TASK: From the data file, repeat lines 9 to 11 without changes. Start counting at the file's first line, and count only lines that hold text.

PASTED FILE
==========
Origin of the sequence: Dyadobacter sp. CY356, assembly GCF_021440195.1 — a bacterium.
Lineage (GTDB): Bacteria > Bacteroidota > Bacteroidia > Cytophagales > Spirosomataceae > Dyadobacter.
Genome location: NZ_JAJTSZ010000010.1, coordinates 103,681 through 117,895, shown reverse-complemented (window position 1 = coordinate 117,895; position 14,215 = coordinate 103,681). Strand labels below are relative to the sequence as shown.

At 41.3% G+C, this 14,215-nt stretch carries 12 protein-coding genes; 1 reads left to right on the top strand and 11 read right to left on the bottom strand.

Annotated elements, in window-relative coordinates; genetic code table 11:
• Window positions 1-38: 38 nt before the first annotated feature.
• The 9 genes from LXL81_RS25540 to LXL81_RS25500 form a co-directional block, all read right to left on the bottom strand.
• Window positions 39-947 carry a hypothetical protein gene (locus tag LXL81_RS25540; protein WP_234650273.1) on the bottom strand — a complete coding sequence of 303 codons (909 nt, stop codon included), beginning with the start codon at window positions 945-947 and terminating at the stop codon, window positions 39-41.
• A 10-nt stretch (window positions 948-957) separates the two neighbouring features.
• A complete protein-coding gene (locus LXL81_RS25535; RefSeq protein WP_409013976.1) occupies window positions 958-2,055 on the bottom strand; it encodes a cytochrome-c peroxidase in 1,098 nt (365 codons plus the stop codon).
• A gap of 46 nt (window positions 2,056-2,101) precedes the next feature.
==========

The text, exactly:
• A 10-nt stretch (window positions 948-957) separates the two neighbouring features.
• A complete protein-coding gene (locus LXL81_RS25535; RefSeq protein WP_409013976.1) occupies window positions 958-2,055 on the bottom strand; it encodes a cytochrome-c peroxidase in 1,098 nt (365 codons plus the stop codon).
• A gap of 46 nt (window positions 2,056-2,101) precedes the next feature.